We found examples in a good number of forces that people were employed -- ie police officers and staff were employed in those functions, so the existing policy wasn't being adhered to. But we also found examples of things that need clarity, in my view. So there weren't legions of them, but you'd find examples of cage fighters, door security, those types of occupations, whereby what I'm saying here the Police Service needs to be clear with what you can and cannot do, what is compatible and isn't.

    To balance that, when we ask the public, they seem to be more relaxed about some of these other things because people do understand the age of austerity, and their view was, in a general term, as long as there were no conflicts of interest, they thought that most secondary employments were okay, as long as there wasn't an obvious conflict of interest.

    So again, a lack of cooperacy, if you like, within the Police Service I think would benefit from being tightened.

  • Thank you. The governance and oversight issue and the lack of consistency across the country we see again at pages 15 and 18. You're developing there points you've already made orally. Your recommendations -- and there are seven of them, I think --

  • Pardon me. Six core recommendations, pages 19 and 20. Those are recommendations which have been generally well received amongst your 40-plus police services throughout the country; is that right?

  • That's right. I mean I was, I have to say, having done a number of other pieces of work, extremely impressed with the energy that the Police Service put around. They took it very seriously. They appeared to be taking the recommendations very seriously. We will know at the end of this month what some of those products will look like.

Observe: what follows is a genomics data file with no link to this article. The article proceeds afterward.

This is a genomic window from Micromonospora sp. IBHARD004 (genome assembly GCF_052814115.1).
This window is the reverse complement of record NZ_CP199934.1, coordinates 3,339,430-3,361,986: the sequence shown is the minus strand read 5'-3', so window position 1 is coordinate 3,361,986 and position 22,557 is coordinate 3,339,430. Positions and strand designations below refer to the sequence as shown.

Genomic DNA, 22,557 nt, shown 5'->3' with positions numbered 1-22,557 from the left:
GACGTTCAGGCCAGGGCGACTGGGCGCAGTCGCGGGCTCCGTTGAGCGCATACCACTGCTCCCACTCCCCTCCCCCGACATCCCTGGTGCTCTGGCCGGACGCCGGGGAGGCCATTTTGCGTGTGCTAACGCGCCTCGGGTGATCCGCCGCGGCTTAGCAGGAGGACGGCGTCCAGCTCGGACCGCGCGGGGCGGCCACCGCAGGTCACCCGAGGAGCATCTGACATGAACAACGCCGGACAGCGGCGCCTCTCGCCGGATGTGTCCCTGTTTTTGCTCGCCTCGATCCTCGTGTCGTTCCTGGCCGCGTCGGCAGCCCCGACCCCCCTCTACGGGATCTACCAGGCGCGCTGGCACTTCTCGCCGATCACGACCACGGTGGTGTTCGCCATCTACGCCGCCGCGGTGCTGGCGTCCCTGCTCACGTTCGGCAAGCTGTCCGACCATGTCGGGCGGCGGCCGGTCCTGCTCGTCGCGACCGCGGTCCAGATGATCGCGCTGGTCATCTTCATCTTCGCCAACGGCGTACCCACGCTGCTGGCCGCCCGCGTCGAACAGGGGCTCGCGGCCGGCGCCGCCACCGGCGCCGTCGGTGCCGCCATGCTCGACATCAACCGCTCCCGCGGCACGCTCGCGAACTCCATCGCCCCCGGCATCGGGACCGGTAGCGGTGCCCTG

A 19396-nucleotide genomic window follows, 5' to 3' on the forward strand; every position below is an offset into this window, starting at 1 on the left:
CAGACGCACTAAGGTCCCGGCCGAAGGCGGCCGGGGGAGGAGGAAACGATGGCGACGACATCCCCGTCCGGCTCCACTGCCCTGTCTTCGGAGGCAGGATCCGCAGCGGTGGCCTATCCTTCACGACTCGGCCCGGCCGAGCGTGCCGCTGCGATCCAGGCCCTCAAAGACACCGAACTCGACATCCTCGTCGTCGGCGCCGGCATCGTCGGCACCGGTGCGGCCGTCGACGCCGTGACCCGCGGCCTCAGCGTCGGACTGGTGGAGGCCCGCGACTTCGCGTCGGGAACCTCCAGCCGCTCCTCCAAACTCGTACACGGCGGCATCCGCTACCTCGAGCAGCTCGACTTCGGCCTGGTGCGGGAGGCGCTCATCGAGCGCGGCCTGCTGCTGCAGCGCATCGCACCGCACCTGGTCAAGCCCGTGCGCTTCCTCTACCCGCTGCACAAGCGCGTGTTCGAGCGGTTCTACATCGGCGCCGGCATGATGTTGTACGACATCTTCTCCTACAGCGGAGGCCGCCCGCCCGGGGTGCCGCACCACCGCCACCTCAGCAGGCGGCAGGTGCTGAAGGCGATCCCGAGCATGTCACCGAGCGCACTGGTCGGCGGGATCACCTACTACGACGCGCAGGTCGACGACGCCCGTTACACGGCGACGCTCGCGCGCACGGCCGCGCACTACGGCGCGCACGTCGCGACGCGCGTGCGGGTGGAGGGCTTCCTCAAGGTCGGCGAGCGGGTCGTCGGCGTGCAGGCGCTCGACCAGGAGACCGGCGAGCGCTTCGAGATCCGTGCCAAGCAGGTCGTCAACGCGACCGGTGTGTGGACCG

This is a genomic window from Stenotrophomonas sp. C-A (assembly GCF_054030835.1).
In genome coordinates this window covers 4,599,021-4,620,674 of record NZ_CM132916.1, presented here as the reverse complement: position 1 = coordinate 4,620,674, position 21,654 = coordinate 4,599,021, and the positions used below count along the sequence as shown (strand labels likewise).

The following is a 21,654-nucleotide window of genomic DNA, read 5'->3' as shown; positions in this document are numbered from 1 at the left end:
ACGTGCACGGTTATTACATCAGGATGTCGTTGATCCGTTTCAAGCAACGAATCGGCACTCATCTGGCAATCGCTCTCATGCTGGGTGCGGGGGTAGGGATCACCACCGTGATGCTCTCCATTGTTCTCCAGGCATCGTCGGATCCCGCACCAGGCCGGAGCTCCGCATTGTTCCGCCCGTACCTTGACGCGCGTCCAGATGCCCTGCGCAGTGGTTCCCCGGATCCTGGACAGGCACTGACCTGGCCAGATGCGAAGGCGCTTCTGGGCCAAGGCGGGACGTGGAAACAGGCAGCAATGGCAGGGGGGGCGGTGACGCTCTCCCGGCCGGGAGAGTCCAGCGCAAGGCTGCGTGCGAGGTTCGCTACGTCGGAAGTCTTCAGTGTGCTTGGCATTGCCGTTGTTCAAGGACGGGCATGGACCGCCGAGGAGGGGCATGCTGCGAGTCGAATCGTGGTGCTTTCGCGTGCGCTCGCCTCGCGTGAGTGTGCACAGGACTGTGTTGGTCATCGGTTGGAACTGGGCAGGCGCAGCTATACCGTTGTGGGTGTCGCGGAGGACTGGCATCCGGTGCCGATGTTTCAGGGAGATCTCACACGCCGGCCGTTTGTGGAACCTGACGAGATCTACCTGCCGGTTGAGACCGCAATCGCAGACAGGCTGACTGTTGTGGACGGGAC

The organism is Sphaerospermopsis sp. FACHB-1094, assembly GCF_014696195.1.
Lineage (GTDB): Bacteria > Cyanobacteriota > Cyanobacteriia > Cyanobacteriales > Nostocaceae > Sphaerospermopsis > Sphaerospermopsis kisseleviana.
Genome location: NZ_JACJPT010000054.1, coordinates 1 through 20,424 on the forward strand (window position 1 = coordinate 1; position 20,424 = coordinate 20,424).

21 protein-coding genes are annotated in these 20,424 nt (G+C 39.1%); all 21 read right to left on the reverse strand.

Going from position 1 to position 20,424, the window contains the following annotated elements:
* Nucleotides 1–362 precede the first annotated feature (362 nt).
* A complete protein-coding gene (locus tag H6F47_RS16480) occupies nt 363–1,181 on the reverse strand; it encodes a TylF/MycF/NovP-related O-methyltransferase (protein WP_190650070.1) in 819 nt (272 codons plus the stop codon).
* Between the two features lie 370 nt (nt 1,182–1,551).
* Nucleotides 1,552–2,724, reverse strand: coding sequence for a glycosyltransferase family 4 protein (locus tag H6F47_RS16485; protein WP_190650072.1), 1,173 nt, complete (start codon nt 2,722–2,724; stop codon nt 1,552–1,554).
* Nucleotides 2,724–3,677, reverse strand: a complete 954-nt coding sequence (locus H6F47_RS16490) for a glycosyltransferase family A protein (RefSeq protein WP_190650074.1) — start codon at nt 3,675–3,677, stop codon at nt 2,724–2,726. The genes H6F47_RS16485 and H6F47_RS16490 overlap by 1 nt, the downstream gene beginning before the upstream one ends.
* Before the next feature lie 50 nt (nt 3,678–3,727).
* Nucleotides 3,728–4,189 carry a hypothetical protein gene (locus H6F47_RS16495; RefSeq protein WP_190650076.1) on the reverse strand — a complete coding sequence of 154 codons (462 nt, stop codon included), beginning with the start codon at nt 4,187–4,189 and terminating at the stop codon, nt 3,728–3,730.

• Well, the main narrative section of the report I'm going to take up with Sir Dennis O'Connor next Monday. The original intention, for the avoidance of doubt -- it might appear to be a bit bitty to the public -- is we were going to have you on the same day but for reasons which I can't now recall, that didn't prove possible. So that's why you're here one day and Sir Dennis next week, but specific matters on the detail we will take up with him as we go through the report.

    I think those are all the matters I was going to raise with you.

  • There's one thing I would like to raise with you. I readily understand the difference that there might be between Essex and the Met, but do I gather from what you're saying that although they had yet another set of rules and approaches, there was a similar difference between a large force like Greater Manchester and the Met as well?

  • That's correct, but there are also large differences between --

  • Essex and Greater Manchester?

  • Exactly. If you're trying to find a commonality of the differences, I don't think you will, sir, or good luck to you.

  • I'm not necessarily going to look, because actually all that's a run-in to what I am going to ask about, which is Northern Ireland, because Northern Ireland is a separate Police Service where they have their own issues with the press and their national press, the Northern Irish press, is based in Northern Ireland along with them. I just wanted to know whether you found that the Northern Ireland Police Service was nearer to the Met or to one of our other regional forces. Do you see the point I'm trying to get to?

  • Yes, I see the point entirely, which of that information I don't have with me to give you, but the sense I got from looking at the Police Service of Northern Ireland response was, yeah, there are some scale similarities, but the intensity that one experienced with the Metropolitan Police and the media around London wasn't the same as what we experienced on this piece of work with the Police Service of Northern Ireland.